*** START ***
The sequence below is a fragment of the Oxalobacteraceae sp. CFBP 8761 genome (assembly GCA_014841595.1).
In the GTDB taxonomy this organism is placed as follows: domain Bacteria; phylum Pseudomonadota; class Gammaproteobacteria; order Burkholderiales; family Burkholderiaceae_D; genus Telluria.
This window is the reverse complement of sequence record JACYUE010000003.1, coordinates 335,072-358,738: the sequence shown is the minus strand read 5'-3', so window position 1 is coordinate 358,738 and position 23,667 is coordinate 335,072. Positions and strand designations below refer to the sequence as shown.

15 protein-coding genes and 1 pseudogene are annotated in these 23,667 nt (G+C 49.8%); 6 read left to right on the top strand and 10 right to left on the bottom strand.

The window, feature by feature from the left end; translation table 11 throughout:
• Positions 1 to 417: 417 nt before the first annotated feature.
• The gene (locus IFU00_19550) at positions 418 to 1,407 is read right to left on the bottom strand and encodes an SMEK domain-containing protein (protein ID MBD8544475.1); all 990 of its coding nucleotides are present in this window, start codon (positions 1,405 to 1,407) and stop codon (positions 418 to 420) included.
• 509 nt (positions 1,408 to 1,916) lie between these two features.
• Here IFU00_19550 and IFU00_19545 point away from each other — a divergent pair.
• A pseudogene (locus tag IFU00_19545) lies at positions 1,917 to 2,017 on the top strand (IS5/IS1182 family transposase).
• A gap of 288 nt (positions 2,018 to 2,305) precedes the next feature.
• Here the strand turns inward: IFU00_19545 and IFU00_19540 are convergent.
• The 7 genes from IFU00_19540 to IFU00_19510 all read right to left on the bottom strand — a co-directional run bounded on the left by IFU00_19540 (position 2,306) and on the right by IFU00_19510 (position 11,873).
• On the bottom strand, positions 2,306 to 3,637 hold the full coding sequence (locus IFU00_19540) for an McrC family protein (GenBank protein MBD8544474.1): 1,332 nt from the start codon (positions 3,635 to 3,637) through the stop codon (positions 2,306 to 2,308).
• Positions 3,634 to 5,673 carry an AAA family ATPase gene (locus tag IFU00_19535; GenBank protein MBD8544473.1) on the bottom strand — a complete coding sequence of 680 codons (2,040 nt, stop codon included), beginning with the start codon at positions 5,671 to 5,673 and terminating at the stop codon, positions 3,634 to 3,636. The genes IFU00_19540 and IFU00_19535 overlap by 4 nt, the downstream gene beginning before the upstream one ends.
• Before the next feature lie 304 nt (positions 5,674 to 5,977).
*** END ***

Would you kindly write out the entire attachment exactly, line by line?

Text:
The sequence below is a fragment of the Oxalobacteraceae sp. CFBP 8761 genome (assembly GCA_014841595.1).
In the GTDB taxonomy this organism is placed as follows: domain Bacteria; phylum Pseudomonadota; class Gammaproteobacteria; order Burkholderiales; family Burkholderiaceae_D; genus Telluria.
This window is the reverse complement of sequence record JACYUE010000003.1, coordinates 335,072-358,738: the sequence shown is the minus strand read 5'-3', so window position 1 is coordinate 358,738 and position 23,667 is coordinate 335,072. Positions and strand designations below refer to the sequence as shown.

15 protein-coding genes and 1 pseudogene are annotated in these 23,667 nt (G+C 49.8%); 6 read left to right on the top strand and 10 right to left on the bottom strand.

The window, feature by feature from the left end; translation table 11 throughout:
• Positions 1 to 417: 417 nt before the first annotated feature.
• The gene (locus IFU00_19550) at positions 418 to 1,407 is read right to left on the bottom strand and encodes an SMEK domain-containing protein (protein ID MBD8544475.1); all 990 of its coding nucleotides are present in this window, start codon (positions 1,405 to 1,407) and stop codon (positions 418 to 420) included.
• 509 nt (positions 1,408 to 1,916) lie between these two features.
• Here IFU00_19550 and IFU00_19545 point away from each other — a divergent pair.
• A pseudogene (locus tag IFU00_19545) lies at positions 1,917 to 2,017 on the top strand (IS5/IS1182 family transposase).
• A gap of 288 nt (positions 2,018 to 2,305) precedes the next feature.
• Here the strand turns inward: IFU00_19545 and IFU00_19540 are convergent.
• The 7 genes from IFU00_19540 to IFU00_19510 all read right to left on the bottom strand — a co-directional run bounded on the left by IFU00_19540 (position 2,306) and on the right by IFU00_19510 (position 11,873).
• On the bottom strand, positions 2,306 to 3,637 hold the full coding sequence (locus IFU00_19540) for an McrC family protein (GenBank protein MBD8544474.1): 1,332 nt from the start codon (positions 3,635 to 3,637) through the stop codon (positions 2,306 to 2,308).
• Positions 3,634 to 5,673 carry an AAA family ATPase gene (locus tag IFU00_19535; GenBank protein MBD8544473.1) on the bottom strand — a complete coding sequence of 680 codons (2,040 nt, stop codon included), beginning with the start codon at positions 5,671 to 5,673 and terminating at the stop codon, positions 3,634 to 3,636. The genes IFU00_19540 and IFU00_19535 overlap by 4 nt, the downstream gene beginning before the upstream one ends.
• Before the next feature lie 304 nt (positions 5,674 to 5,977).